For the sea traveller, this means almost never-ending waves, even when the winds are light. For most travellers, a few days aboard allows them to become accustomed to the constant rolling or pitching movement of their ship through the waves. Near Tasmania, the waves are usually 2 to 3 metres from trough to crest, reaching 4 to 5 metres near Macquarie Island. A small boat may become invisible much of the time, and anybody unfortunate enough to fall overboard becomes very difficult to see, even if they wear brilliantly coloured clothing. When large low pressure systems cause strong southwesterly winds to blow over extensive ocean areas, the swell can reach 8 metres or more, especially near Macquarie Island.
The sea birds, of course, are at home above the waves, taking advantage of the rising air over the crests to gain lift and reduce the energy needed to stay aloft. Above the ship, an albatross is often seen taking advantage of air rising over the ship to glide effortlessly for hours.
A WORLD OF CLOUD, RAIN AND SNOW
Captain Cook spent about three years sailing the Southern Ocean, searching for the great southern continent that was thought to exist. During this time, he was able to find his position with three simple tools: an accurate clock, a sextant and a set of mathematical tables. Unfortunately, the use of a sextant requires that the sun and the horizon of the sea be visible. This is not often achieved in the Southern Ocean, because of the persistent cloudiness. A traveller can spend a week at sea without seeing the sun.
Cloud amount varies, but it is rare for clear skies to be experienced. Northwesterly winds often bring low cloud and drizzle, with rain at times as troughs approach. Towards Antarctica, of course, snow is more likely than rain. Southwesterly winds are usually noted for lower temperatures and showers, often falling as snow.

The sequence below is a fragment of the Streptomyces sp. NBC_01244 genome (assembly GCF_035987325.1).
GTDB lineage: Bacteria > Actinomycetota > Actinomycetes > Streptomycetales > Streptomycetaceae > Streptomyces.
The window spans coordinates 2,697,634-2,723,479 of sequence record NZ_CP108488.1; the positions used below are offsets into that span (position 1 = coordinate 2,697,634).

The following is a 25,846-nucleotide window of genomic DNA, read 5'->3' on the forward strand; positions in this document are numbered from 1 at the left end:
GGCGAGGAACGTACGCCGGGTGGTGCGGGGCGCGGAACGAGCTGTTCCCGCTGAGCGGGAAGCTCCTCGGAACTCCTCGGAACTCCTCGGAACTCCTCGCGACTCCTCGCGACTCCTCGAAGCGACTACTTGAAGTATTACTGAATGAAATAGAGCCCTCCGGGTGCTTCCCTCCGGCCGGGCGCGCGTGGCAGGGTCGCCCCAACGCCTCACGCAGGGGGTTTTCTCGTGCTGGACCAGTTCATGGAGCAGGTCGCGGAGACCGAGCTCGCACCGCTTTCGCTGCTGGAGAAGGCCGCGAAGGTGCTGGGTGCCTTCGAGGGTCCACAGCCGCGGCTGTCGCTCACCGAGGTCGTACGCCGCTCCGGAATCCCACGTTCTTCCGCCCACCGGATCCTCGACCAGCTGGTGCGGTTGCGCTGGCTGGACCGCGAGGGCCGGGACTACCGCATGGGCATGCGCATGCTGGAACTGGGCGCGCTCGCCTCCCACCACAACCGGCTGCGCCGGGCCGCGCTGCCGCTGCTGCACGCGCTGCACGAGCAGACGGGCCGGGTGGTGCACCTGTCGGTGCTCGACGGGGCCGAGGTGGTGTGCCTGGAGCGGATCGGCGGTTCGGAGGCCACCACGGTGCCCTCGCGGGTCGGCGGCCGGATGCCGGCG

MACQUARIE, OUR SOUTHERNMOST ISLAND
Macquarie island is unprotected from the force of the westerlies or from the westerly swells, but the height of the island and its north/south orientation allows it to form a barrier to both wind and waves. As a result, the climate of the protected eastern side is a little more favourable than the western side and the strong westerly winds are often blocked by the higher plateau that runs from the southern tip to the small spit that joins it to a small northern cape. The relative shelter of the eastern side makes it home to many thousands of subantarctic penguins, and also to the elephant seals that breed on its beaches.
Like the oceans that surround it, Macquarie island is a cloudy, windy place. The traveller can only expect two or three days of sunshine, clear skies and light winds per year. For most of the year, skies are cloudy with rain showers (or snow showers for much of the year) and strong winds bring ocean waves crashing onto the western side of the island. Snow covers most of the island during winter and spring, while the rain and drizzle persist for the summer and autumn.
The region south of Tasmania is part of the great Southern Ocean. Climate is cloudy and cold. Showers of rain or snow occur frequently.